Business Maverick


Eskom’s woes worsen amid rising financial losses and debt

Eskom’s woes worsen amid rising financial losses and debt
A dilapidated sign outside the Eskom's Acacia electrical substation in the Monte Vista district of Cape Town. (Photo: Dwayne Senior / Bloomberg via Getty Images)

Eskom made a financial loss of R21.2bn in 2022/23, the power utility’s largest loss yet, and more than initially expected. Eskom’s debt levels have also worsened, preventing the power utility from raising money for its operations, including the increased maintenance of coal-fired power stations.

Eskom’s money woes are worsening as its financial losses and smothering debt levels are set to balloon, making it more difficult for the power utility to stem the tide of intensified blackouts across SA.

Eskom has not published its latest results for the 12 months ending March 2023, but National Treasury officials have provided a glimpse into the power utility’s financial situation during the period. And it looks grim.

Eskom made a financial loss of R21.2-billion during 2022/23, the power utility’s largest loss yet, and more than initially expected. The power utility had budgeted for a loss of R13.6-billion. But there is a catch to these figures as they have not been audited by Eskom auditors and might be adjusted after going through this process.

For example, the financial loss incurred by Eskom is a pre-tax profit, meaning that it doesn’t include the taxes that it still has to pay — inferring that its loss might be even larger than the stated R21.2-billion.

On Tuesday, an official from the National Treasury’s asset and liability division provided members of Parliament’s standing committee on appropriations with an overview of the performance of state-owned enterprises (SOEs), including Eskom.

Eskom’s debt levels have also worsened, preventing the power utility from independently raising money for its operations, including the increased maintenance of its coal-fired power stations to prevent the breakdowns that cause blackouts. Eskom’s gross debt securities and borrowings (or debt levels) increased to R439.1-billion during its 2022/23 financial year from R396.3-billion the previous year.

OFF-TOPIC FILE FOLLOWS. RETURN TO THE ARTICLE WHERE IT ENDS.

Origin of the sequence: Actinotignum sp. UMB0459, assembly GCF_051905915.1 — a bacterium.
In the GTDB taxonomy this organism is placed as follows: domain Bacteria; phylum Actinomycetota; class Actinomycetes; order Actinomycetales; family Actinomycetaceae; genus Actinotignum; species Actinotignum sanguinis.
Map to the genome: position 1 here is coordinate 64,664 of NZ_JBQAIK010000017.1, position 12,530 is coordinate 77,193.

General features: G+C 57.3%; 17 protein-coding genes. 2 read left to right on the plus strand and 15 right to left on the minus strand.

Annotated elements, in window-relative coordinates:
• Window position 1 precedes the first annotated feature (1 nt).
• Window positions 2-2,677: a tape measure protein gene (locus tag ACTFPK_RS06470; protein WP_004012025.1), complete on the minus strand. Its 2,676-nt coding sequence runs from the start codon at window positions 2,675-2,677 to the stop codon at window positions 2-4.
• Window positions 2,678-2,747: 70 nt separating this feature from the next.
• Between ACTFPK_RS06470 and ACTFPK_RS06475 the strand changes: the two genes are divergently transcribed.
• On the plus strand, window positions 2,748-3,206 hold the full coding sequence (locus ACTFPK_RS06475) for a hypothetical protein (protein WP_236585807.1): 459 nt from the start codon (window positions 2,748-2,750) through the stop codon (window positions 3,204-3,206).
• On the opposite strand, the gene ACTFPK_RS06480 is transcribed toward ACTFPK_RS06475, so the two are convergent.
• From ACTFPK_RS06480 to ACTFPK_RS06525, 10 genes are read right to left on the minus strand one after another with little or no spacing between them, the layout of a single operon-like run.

Eskom attributes the 11% increase in its debt levels largely to the impact of the weakening of the rand on its foreign currency borrowings as well as debt-raising activities. A weak rand makes it more expensive for Eskom to pay back the debt and interest on it, some of which is denominated in dollars.

A broken business model

Eskom’s financial situation arguably underscores that its business model is broken. Eskom’s net revenue grew slightly to R259.2-billion in 2022/23, up from the previous year’s R247.6-billion.

Eskom cannot generate more revenue from its electricity sales, making it difficult for the power utility to generate a profit or service its debt. It cannot generate enough revenue from the electricity tariffs that it charges users and that are approved by the National Energy Regulator of South Africa (Nersa). Nersa usually grants the power utility lower tariff increases than it asks for. In 2022, Eskom was granted an electricity tariff increase by Nersa of 9.61%, lower than the 20.5% it asked for.

Breakdowns at Eskom’s power stations are pushing the power utility to spend more money. One of Eskom’s big expenditures is on buying and burning diesel to run its open-cycle gas turbines (OCGTs), which are intended only for dire emergencies or use during peak demand periods. 

The OCGTs are used to make up for a shortfall in generation capacity when there are outages and breakdowns at Eskom’s coal-fired stations. During Eskom’s 2022/23 financial year, it spent R21.36-billion on diesel purchases, which was more than double the previous financial year’s expenditure.

Municipalities owe Eskom billions

Making Eskom’s financial situation worse is municipalities that owe it billions of rands for electricity — debt that continues to grow and isn’t being paid back.